How to elicit an emotional impact with your food photography

First of all: what is an emotional reaction? Emotions have been one of my main fields of study in my career in neuroscience. Among the magic things about our brains that neuroscience has revealed, there is the fact that the networks for emotional processing are extensive and include both evolutionary old parts of the brain and a considerable part of the prefrontal cortex, the part of the brain that is especially developed in humans and also important for higher cognitive functions. Emotions are a powerful motivator for everything we do and they influence our seemingly most rational decisions.

If we want to create photographs that draw the viewer into our image, that makes her stop and repair in the details, it’s important to understand how the brain processes emotion and aesthetics. If we know which compositional techniques elicit a strong emotional impact, we can use this information when composing, shooting and editing.

Want to create food photos that make an impression?

Even if a food photo looks disgusting - it at least might make us stop to examine more closely how unappetizing it is. It elicits an emotional reaction and that’s usually better than no reaction at all.

Still, our aim in food photography is the contrary of a reaction of disgust - we want to trigger an emotional response of desire. In the shape of a two-dimensional visual stimulus, we want to create a multisensory experience - the viewer should almost feel the creaminess of a cheesecake, the crunch of the fresh lettuce in our salads and smell the cinnamon in our freshly baked cinnamon rolls.

Find a point of connection

Our aim is the connection with the viewer whose senses should come alive with our photos, because we give her something that connects her in a positive way with her own bank of experiences, emotions and visual memories. The viewer should feel identified with the image, may it be through a memory of hers, a longing or desire.

Food offers multiple possibilities as it is present throughout the life of each and everyone of us, we all have experiences and memories of food connected to special events in our lives. So food doesn’t only activate all our senses, but memory and emotion also play an important role.

Take them to a place they long for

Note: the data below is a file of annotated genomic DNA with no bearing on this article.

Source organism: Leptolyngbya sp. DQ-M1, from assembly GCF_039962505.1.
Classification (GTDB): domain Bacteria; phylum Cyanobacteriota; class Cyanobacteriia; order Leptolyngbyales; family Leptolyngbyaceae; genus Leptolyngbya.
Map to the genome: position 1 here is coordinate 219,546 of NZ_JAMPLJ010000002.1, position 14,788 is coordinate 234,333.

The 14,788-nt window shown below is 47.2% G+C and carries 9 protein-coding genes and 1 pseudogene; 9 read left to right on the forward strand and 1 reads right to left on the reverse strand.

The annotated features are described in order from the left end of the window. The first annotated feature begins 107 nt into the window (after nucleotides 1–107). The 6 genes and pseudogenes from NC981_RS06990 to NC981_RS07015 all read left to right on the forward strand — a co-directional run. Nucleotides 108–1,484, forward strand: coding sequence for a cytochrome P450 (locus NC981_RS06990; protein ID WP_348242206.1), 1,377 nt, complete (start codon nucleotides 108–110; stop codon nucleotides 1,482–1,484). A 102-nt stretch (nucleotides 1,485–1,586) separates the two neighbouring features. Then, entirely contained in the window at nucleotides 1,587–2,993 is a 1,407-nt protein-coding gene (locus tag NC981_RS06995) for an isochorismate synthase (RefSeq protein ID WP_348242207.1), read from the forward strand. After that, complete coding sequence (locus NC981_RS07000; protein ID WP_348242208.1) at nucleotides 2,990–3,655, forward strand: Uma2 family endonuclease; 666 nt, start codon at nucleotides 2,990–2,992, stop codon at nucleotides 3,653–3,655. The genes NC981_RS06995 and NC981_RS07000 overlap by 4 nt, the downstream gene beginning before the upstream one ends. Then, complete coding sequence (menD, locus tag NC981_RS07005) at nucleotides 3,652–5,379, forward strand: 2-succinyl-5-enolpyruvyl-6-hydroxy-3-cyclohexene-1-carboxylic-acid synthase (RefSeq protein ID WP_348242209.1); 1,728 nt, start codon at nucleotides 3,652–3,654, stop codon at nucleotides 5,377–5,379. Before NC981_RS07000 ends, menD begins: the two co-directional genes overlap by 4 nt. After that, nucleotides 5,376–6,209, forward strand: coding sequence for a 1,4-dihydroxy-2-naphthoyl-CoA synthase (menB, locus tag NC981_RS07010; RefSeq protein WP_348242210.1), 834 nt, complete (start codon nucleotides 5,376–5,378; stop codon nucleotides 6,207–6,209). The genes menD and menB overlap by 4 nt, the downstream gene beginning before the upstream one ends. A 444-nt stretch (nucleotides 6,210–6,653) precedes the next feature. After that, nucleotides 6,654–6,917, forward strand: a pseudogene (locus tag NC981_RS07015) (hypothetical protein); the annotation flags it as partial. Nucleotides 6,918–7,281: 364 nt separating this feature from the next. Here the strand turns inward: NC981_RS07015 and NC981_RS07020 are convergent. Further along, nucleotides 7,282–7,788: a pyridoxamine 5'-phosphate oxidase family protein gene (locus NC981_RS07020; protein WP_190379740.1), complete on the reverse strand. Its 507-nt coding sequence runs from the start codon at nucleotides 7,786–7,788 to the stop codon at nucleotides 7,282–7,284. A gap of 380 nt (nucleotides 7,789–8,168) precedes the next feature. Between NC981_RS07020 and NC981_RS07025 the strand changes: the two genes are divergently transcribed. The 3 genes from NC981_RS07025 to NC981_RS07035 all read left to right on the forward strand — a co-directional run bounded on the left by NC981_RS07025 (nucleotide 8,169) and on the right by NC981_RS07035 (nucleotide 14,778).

In publicity, the image of the product is often less important than the story that is told around it, we ultimately buy something because of the positive emotions it will elicit in us. It’s more about the transformative experience than the product in itself.

We want the same for our photos. When we show a beautiful tablescape, we want to imagine our viewers taking a seat and reaching for a plate, being part of a lively gathering around delicious food.

When we show a dimly lit farmhouse style scene with rustic wood and hands that shell peas, we want to evoke childhood memories of other times in which peas were cultivated and collected from the garden, shelled by the caring hands of a beloved person, not bought frozen from some supermarket shelf to be heated up in the microwave.

When we create an intentional mess in a baking scene we’re shooting, we transport the viewer into the scene by making it more relatable.

Show them who they could be

Somebody who cooks, bakes and takes the time to make food look beautiful is somebody who lives slowly, mindful and in the moment. It’s somebody who cares for himself and others. Choosing the best ingredients (high quality, sustainable and good for our bodies), prepare something carefully and enjoy it in the company of others, shows self-respect and care and brings us pleasure. Even if it’s not one of our priorities and our reality looks quite different, isn’t it something most of us aspire to some extent?

Assess your own feelings

Something that differentiates food photography from most other photography is that we create what we shoot from scratch. So it’s not about observing our environment as in other types of photography like landscape or weddings for instance, it’s about creating it.

The mood you yourself are in when planning and creating a session might be important for the outcome and we should always pay close attention to our own feelings.

Consciously plan the emotion

In general, a good way to start is to ask ourselves about the emotion we wish to convey with a specific image or series of images when we plan the shooting. If we’re after something melancholic, we might manipulate light in a way to bring out the shadows. We might let less light in and choose darker props and backgrounds. If we’re after a cosy feeling, a hand with a woolen sweater, holding a cup of tea might be visible and we could increase the light temperature in post-processing to get these warm and golden tones. If our aim is giving a sensation of cleanliness, we’ll go for a white background and a well-lit subject.

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